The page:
Legislature launches pilot program allowing CMAS contracts for installation of certain materials
August 7, 2023
Senate Bill 1422, signed by the governor in September 2022, permits state and local agencies, including school districts and community college districts, to use state-approved California Multiple Award Schedule (CMAS) contracts for the installation, or purchase and installation, of resilient flooring, carpet, lighting fixtures and synthetic turfs, which have limitations that are different from standard CMAS contracts, according to a recent client news brief from Lozano Smith.
Existing law allows local agencies to use CMAS and other state-awarded agreements for the purchase of goods, information technology and services without competitive bidding. The CMAS program, which is administered by the Department of General Services (DGS), allows a local agency to use a CMAS contract for public works so long as the total price of all public works services does not exceed the total price of the materials being purchased (i.e., does not exceed 50 percent of the contract price). For purposes of this “50 percent Rule,” a public work includes the erection, alteration, construction, improvement, or repair of any public structure, building or improvement.
Generally, a local agency should follow the DGS procedures when using a CMAS contract.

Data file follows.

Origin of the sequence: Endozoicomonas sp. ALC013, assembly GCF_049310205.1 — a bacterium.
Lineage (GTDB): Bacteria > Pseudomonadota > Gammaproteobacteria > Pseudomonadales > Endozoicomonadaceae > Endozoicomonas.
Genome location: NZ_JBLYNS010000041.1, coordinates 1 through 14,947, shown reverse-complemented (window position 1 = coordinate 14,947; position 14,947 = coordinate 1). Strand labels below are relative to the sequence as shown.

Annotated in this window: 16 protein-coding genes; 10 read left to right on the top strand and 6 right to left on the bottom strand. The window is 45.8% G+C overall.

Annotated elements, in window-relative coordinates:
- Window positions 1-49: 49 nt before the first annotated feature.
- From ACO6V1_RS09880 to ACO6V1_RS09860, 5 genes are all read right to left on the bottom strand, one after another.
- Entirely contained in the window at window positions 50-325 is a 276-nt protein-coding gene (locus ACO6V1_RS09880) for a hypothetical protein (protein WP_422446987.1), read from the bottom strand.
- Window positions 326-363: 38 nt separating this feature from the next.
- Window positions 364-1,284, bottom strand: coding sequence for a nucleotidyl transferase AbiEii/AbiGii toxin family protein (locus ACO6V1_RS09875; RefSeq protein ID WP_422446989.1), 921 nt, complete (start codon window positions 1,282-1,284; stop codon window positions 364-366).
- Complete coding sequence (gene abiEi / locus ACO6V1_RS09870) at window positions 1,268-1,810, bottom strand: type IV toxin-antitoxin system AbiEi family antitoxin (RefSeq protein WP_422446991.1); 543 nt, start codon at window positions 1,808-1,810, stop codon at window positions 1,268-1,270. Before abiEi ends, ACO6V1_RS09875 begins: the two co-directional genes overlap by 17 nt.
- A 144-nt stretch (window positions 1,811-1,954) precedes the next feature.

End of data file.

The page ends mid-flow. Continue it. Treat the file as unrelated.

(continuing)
Pursuant to SB 1422, state and local agencies may now also enter CMAS “contracts for the installation, and contracts for the purchase and installation” of four categories of materials: carpet, resilient flooring, synthetic turf and lighting fixtures. By allowing CMAS contracts for installation only, the Legislature has essentially eliminated the above “50 percent Rule” for these materials.
However, in order to take advantage of these more liberal CMAS contracts, the contractor and the awarding agency must satisfy the following requirements:
  • The installation work cannot be performed in connection with new construction;
  • The contractor must provide an acknowledgment to the awarding agency that the installation is a public work for purposes of prevailing wages;
  • The contractor must provide an enforceable commitment it will use a skilled and trained workforce under Public Contract Code section 2601, unless the awarding agency has entered a project labor agreement that requires the contractor to be bound by that agreement;
  • The contract amount cannot exceed the formal competitive bidding amount for public works that otherwise would apply to the contract. For agencies that have adopted the Uniform Public Construction Cost Accounting Act, the formal competitive bidding threshold is $200,000; and
  • The state or local agency must notify the Department of Industrial Relations of the contract, no matter the size.
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